You may divide the world into two kinds of people. No, I’m not talking about men and women, or Republicans and Democrats. I’m talking about people who listen to sports talk radio, and those who would rather gouge out their own eyeballs than listen to that ceaseless blather.
I fall into the former camp. I don’t listen to the ceaseless blather on a daily basis, I don’t stream it on my computer, and I certainly don’t call in or send emails. But if I’m bopping around town on errands or making a long drive on I-5, I often tune in.
Let me tell you (a phrase I learned from sports gasbags), the world is a bleak place right now for the sports talk radio crowd.
For these folks, there are only five sports worthy of endless discussion, analysis and argument: pro and college football, men’s pro and college basketball and Major League Baseball. There’s a modicum of interest in pro hockey, men’s golf and auto racing, but the “big five” sports probably fill 95 percent of air time on most sports talk programs.
The problem is that both the National Football League and the National Basketball Association are closed for business because their labor contracts expired and the owners have locked out the players. Although both sports are in the off-season right now, the situation is not sitting well. I actually heard two guys on ESPN radio griping that an in-season shut down of both the NFL and NBA would force them to spend more time with their families. The horrors!
Although most yappers say the NFL dispute will be settled in time for the 2011 season to begin as scheduled in September, there exists the real possibility that once the World Series ends in late October, the only big five sport conducting actual competitions will be college football. And the college football scene is very ugly these days, as one major program after another is wracked by scandal.
Earlier this week, Damon Bruce, a host on San Francisco’s KNBR, asked rhetorically, “Remember when sports was fun?” These days, reading the sports page in the newspaper, he said, is just like reading the business page. Every story is about money. Bruce did not point out the obvious, which is that sports talk radio is no different. Whether you’re listening to ESPN, Fox or one of the syndicated shows, the discussion frequently centers on “CBAs” (collective bargaining agreements), salary caps, revenue sharing, retirement plans and such. Attorneys, agents, labor negotiators and economists provide the punditry.
Sheeze, remember when sports talk radio was fun? When ex-jocks and Larry calling from Sausalito got to pontificate about last night’s game, potential player trades, draft prospects, who should start at wide receiver for your fantasy team this week, and why some coach is the biggest moron ever?
Well, I don’t have to remember when sports was fun, because my sporting universe is not limited to the big five. Don’t get me wrong – I enjoy four of the big five (you can have Major League Baseball). But most of my sporting world centers on what “Mike and Mike In The Morning” would consider esoteric (a word probably foreign to both Mikes) or minor league sports that are of no importance. That’s fine. I don’t need electronic media validation. I only need to see with my own two (well, four) eyes people participating in sporting competitions simply for the love of the game. Sometimes I even join the game myself.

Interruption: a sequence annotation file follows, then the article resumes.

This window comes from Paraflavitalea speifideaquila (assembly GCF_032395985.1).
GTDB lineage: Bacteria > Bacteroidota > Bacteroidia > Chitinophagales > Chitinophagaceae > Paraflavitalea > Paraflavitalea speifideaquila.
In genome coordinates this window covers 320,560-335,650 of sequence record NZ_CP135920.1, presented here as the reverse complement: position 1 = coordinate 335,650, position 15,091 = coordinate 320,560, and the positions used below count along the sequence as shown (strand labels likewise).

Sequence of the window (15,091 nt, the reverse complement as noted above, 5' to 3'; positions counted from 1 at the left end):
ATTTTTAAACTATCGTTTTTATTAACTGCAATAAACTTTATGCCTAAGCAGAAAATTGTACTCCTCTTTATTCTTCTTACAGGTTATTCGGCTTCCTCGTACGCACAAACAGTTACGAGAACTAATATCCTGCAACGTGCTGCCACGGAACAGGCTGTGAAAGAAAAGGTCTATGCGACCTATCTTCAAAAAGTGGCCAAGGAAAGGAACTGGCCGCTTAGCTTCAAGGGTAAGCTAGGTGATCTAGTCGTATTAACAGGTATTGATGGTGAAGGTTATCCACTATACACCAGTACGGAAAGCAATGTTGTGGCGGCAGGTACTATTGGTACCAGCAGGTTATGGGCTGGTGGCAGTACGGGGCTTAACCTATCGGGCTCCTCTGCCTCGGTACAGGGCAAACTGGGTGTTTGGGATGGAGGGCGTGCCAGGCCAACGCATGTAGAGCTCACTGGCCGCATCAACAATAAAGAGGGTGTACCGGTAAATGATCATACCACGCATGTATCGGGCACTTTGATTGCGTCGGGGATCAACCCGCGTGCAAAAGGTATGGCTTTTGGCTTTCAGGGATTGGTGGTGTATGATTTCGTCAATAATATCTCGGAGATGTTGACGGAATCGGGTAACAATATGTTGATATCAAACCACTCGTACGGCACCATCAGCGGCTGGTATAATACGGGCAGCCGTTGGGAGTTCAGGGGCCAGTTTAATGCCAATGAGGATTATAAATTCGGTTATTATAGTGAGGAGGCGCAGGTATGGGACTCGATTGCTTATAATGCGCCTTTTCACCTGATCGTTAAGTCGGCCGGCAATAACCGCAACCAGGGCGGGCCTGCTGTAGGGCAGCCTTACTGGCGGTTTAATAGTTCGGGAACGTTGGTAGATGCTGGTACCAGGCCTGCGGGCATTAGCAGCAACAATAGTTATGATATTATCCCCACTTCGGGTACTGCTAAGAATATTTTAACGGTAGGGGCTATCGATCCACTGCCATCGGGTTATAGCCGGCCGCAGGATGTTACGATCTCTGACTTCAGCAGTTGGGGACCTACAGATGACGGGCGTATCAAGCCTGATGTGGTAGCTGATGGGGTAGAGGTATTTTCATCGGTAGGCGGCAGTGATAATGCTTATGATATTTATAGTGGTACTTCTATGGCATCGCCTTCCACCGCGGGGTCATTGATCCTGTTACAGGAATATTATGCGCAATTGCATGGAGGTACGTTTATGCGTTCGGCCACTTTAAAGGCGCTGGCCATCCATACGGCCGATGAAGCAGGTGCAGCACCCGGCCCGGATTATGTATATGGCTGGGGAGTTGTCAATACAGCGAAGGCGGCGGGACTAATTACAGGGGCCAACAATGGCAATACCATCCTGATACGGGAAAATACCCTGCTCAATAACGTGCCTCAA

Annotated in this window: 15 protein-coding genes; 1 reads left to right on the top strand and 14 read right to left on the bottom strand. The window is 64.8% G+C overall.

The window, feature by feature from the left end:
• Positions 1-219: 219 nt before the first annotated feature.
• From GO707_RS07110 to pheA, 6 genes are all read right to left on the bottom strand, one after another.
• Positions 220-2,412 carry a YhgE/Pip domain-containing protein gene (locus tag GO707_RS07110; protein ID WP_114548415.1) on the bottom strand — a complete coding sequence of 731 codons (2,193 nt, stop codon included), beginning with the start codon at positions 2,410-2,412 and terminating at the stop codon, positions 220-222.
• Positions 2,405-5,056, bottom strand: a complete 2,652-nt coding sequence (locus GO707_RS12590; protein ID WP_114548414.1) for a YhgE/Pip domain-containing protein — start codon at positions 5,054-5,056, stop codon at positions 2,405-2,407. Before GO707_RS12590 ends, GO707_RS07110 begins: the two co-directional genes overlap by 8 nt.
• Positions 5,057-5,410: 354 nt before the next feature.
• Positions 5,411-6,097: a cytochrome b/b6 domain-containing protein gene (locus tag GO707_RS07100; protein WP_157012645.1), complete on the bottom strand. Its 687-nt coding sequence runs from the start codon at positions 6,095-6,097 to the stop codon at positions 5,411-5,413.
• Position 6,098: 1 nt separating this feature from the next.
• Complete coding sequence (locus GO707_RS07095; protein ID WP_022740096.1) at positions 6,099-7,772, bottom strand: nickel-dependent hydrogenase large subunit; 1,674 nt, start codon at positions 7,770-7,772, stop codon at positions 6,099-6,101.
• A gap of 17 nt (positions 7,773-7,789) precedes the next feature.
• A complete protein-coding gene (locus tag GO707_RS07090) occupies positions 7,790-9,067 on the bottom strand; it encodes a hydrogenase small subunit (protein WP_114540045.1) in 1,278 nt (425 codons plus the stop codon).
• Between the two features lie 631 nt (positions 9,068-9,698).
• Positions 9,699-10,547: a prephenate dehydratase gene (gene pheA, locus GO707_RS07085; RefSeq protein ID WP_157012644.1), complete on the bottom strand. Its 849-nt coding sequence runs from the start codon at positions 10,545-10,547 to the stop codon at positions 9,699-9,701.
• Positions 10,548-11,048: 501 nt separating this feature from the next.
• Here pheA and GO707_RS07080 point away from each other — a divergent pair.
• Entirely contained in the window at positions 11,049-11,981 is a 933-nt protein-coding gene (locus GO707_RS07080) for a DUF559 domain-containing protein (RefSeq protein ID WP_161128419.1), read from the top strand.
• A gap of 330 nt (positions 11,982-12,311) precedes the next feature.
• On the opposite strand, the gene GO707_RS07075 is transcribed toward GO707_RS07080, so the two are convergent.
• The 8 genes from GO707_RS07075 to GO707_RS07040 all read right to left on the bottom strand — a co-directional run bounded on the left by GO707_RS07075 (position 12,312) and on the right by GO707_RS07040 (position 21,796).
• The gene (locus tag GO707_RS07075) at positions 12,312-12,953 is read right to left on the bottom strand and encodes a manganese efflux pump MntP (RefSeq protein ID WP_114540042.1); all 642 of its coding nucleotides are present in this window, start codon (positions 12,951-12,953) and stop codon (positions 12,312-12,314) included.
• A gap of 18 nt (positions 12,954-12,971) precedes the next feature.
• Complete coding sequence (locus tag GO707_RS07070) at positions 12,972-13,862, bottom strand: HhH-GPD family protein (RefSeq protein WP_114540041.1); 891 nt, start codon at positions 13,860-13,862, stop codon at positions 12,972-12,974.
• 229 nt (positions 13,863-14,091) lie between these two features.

In late June, I had the opportunity to watch world-class athletes competing in one of their most prestigious events. Fans paid no admission charge, and the athletes received no money. There wasn’t an ESPN camera or corporate luxury suite to be found.
The event was the Western States 100-mile endurance run from Squaw Valley to Auburn. It’s the granddaddy of long-distance trail races in North America and has become a major international gathering. This year’s overall winner is from Spain. The women’s winner is a Scottish ex-pat living in Alberta, Canada. Both defeated deep fields of competitors and finished in near record times. For their efforts, they received a large trophy of a cougar and the same belt buckle given to every runner who finishes in less than 24 hours. Again, they received no prize money. Rather, like every other runner, they paid a $370 entry fee.
I won’t prattle on about the Western States 100 (although I do congratulate Jim Scott of Chico, Luanne Park and Mark Swanson of Redding, and Steven Greuel of Etna, for finishing this year’s race). My point is this: I get more joy and inspiration out of serving as a volunteer at the Western States 100 and spectating at the finish line than I do from watching allegedly big-time basketball or football. The athletes at an event like the Western States 100 are genuine and their motivations pure. No one is padding his stats to improve his marketability, or concerned about positioning her global brand.
Thankfully, you can find uncorrupted sports all over – inside high school and community college gymnasiums, on short race tracks like Shasta Raceway Park and Silver Dollar Speedway, at a Colt .45s game, at the Lemurian mountain bike race, and in many other locations. Admittedly, there are small amounts of money involved sometimes, but cash isn’t the primary motivation. And while the level of competition may or may not be high, the level of effort is always 100 percent.
Sports really is supposed to be fun. It’s a diversion that can entertain, educate and motivate those who are in the game and those who aren’t.
But if you listen to sports talk radio these days, you’d think sports is about money and its companions, greed and power. Maybe it’s time I changed the radio station.
Paul Shigley is a freelance journalist based in Western Shasta County, CA, and has many opinions about sports. He may be reached at email@example.com.
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